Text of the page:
H+ Weekly — Issue #53
This week — Google’s plan for AI “Big Red Button”, DeepMind masters another classic Atari game. Open Bionics teams up with Deus Ex, exoskeletons for elderly, Elite’s AI went rogue and created superweapons, controlling drones with brain waves, robots, AI and more!
Also, this week is the first anniversary of H+ Weekly. I’d like to say thank you for reading this newsletter. By making the newsletter I have learned a lot about technology and I hope you learned with me. The pace of progress is so fast that science fiction becomes a reality faster and faster. It is incredible!
I will send a survey next week asking how can I improve H+ Weekly and I’d like to hear from you what do you think of it and how can I make it better.
Now, back to the issue.
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More than a human
Open Bionics, Eidos-Montréal and Razer are working together to bring Deus Ex inspired augmentations to life. The three companies will partner up to help bridge the gap between fiction and reality, working together to design, 3D print, scan, power, and create affordable bionic hands.
Our parents and grandparents might use an exoskeleton to help the walk and look awesome.
Natasha Vita-More talks about transhumanism, the “body of the future”, and about the controversies and problems surrounding transhumanism.
The way Google sees the Big red Button is a special code in the AI systems that “tricks” machine to stop doing what it is doing.
DeepMind can add another game to the list of games their AI mastered. This time it was Montezuma’s Revenge — a classic Atari 2600 game. In the article, you will find a video explaining the algorithm. For more details, you can check the paper published by guys from DeepMind.
Bill Gates is confident that soon most of the physical labour will be done by robots. He sees AI as a “holy grail” as he envisions a future “with machines that are capable and more capable than human intelligence.”
By exploiting the features in the game, Elite’s AI was able to create super weapons that the designers had never intended.
Facebook joined the AI race a bit late, but it has a plan how to win it. The plans is to open the research, both software and hardware and get the best people in the field.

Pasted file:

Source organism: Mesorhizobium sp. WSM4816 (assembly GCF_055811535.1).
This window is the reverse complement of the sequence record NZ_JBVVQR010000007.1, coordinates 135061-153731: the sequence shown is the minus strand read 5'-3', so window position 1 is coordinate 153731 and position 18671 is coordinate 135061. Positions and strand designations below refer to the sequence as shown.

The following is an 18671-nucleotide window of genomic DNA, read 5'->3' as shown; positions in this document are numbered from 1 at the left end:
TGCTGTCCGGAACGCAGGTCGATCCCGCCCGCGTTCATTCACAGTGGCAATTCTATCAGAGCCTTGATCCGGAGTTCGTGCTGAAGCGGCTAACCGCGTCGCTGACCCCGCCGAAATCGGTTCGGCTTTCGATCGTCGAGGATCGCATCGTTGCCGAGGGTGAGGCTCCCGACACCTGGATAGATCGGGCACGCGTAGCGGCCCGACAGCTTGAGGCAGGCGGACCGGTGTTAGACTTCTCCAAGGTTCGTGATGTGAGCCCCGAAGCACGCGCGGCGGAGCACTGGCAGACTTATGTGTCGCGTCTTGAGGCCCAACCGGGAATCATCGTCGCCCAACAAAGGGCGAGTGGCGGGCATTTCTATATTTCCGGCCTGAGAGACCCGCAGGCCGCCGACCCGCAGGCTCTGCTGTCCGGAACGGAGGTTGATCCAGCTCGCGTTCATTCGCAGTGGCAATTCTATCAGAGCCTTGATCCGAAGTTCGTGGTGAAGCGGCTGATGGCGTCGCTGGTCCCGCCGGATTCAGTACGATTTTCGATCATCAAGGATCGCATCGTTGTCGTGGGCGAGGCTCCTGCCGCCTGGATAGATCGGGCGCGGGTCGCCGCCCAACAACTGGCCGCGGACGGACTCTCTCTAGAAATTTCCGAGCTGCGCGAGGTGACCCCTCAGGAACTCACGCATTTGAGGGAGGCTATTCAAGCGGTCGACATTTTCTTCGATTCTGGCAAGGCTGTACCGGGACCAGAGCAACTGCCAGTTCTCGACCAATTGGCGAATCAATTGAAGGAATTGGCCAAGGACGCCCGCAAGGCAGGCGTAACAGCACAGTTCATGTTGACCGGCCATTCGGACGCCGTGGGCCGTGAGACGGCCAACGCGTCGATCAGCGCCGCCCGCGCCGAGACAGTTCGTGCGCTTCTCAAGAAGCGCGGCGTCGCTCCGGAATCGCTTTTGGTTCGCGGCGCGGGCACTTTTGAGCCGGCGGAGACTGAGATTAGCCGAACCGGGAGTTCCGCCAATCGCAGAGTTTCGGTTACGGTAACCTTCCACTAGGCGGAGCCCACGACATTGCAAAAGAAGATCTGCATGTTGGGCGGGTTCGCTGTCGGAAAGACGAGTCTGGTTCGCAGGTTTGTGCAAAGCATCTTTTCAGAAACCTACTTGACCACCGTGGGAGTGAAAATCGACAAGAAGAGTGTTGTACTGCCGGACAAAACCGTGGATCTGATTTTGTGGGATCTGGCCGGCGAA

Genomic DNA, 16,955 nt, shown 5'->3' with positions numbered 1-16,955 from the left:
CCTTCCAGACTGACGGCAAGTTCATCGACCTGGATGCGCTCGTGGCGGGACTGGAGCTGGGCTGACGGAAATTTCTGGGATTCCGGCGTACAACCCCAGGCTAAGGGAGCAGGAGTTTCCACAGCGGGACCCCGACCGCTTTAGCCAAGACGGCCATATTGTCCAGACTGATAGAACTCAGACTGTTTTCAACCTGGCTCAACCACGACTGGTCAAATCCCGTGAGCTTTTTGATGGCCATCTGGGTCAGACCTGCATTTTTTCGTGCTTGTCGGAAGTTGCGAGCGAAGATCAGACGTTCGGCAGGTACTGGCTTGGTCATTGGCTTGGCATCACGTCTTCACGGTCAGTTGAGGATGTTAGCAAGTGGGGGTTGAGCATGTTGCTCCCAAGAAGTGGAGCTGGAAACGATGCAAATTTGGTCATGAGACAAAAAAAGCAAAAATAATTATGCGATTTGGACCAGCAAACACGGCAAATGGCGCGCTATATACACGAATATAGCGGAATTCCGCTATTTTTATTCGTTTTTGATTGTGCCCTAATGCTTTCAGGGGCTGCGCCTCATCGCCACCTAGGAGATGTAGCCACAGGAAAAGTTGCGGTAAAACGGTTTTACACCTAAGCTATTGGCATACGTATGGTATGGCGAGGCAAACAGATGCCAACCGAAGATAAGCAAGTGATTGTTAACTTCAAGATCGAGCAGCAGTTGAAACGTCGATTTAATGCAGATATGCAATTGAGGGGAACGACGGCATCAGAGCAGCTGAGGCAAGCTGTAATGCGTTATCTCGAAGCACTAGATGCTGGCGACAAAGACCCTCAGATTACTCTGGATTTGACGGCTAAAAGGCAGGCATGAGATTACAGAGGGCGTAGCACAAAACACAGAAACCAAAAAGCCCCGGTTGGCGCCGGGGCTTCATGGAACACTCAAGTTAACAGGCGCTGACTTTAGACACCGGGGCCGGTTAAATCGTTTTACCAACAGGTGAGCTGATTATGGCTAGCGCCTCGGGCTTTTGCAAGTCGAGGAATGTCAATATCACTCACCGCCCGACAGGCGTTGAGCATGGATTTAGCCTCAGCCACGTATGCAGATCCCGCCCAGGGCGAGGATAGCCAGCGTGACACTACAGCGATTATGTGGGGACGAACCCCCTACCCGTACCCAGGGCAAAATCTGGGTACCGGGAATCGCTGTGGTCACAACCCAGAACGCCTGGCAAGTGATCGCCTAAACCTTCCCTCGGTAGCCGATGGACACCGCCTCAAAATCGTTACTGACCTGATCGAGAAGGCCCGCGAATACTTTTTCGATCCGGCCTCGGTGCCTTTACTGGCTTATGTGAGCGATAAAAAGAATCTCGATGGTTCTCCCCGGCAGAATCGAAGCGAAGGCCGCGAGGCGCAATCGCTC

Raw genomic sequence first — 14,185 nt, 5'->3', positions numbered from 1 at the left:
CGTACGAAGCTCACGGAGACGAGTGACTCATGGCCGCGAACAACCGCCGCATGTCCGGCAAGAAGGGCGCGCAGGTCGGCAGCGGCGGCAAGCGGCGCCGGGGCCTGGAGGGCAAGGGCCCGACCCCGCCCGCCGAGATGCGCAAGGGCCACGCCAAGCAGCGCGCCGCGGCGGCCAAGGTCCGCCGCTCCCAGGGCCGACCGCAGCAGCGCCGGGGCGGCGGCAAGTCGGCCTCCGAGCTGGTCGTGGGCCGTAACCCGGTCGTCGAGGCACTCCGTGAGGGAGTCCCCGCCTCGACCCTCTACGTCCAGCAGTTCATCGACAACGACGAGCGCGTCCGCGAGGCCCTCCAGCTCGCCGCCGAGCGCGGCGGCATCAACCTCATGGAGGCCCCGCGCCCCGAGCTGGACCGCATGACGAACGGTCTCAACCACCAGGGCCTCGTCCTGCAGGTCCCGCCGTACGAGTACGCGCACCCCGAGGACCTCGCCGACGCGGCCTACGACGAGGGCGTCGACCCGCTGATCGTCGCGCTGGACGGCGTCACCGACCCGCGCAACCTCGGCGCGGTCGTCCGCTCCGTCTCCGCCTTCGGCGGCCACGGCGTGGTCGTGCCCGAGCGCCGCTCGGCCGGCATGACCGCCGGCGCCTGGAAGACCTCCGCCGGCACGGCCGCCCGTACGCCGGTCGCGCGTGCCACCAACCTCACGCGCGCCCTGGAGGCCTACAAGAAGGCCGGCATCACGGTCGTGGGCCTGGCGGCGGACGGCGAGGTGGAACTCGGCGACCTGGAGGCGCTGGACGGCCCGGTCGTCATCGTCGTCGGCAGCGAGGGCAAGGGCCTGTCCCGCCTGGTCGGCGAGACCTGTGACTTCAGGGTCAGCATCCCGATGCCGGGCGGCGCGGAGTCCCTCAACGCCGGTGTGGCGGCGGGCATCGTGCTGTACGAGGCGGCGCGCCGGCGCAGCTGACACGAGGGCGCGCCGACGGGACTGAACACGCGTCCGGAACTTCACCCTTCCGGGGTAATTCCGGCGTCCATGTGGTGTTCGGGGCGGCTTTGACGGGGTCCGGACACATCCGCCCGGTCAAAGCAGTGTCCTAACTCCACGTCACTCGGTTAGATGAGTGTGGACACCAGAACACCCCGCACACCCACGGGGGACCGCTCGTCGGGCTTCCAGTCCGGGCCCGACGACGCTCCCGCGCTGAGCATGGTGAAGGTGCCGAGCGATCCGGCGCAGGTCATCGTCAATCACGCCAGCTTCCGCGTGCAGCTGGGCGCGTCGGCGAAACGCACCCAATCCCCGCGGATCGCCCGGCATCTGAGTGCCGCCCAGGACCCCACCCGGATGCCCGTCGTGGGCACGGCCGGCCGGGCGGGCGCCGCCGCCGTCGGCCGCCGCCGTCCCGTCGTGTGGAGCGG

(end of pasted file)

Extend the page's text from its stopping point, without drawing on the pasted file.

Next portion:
IBM’s artificial intelligence platform Watson began dabbling with healthcare, pharmaceuticals, finance, education — even cooking. Now the machine is dipping its (robot) toes into the cybersecurity business, where it will help prevents hacks, spam and malware.
According to the study, 54% of Americans claim they have never interacted with AI system. 26% of respondents said they would not trust an AI with any personal or professional task. 51% said they’d be uncomfortable sharing personal data with an AI system. Moreover, 23% of Americans who say they have interacted with an AI reported being dissatisfied with the experience.
An interesting view on AI from a venture capitalist. On one hand, AI will democratize basic intelligence through open source tools or free services. TensorFlow, OpenAI or online machine learning services are great examples here. On the other hand, we see the concentration of higher-order intelligence. Those who have access to data will benefit the most from machine learning.
We gave the robots the brains, but they can’t interact with the world as we do. Robots still need to learn how to use their “body”, which right now is a quite a challenging problem to solve. Siddhartha Srinivasa, a roboticist at Carnegie Mellon University, explains where the problems are.
A new robot made by Simone Giertz, the queen of not-so-useful-robots, was meant to cut hair. It did not end well…
Here’s a real-time demonstration of controlling a swarm of quadrotors to travel through narrow passage. The cool thing is that these drones are controlled using brain waves.
This tiny robot weighs only 3 grams and has everything you need to control it. Moreover, it starts to learn how to fly like a real moth.
Dark clouds are gathering around Verily, Google’s new life sciences subsidiary, which after three years still haven’t shown any working device.
As a kind of follow-up to the Human Genome Project, Harvard scientists led by DNA pioneer George Church are proposing to create a synthetic human genome from scratch, with the aim of developing resistance to cancer and disease.
Microsoft decided to open HoloLens technology for its partners, which might result in cheaper and more accessible augmented reality headsets on the market.
These reasons are: We’re Going Beyond Moore’s Law, Robots Are Doing Human Jobs and We’re Editing Genes. Do you think these are enough convincing arguments to believe the Singularity is near?
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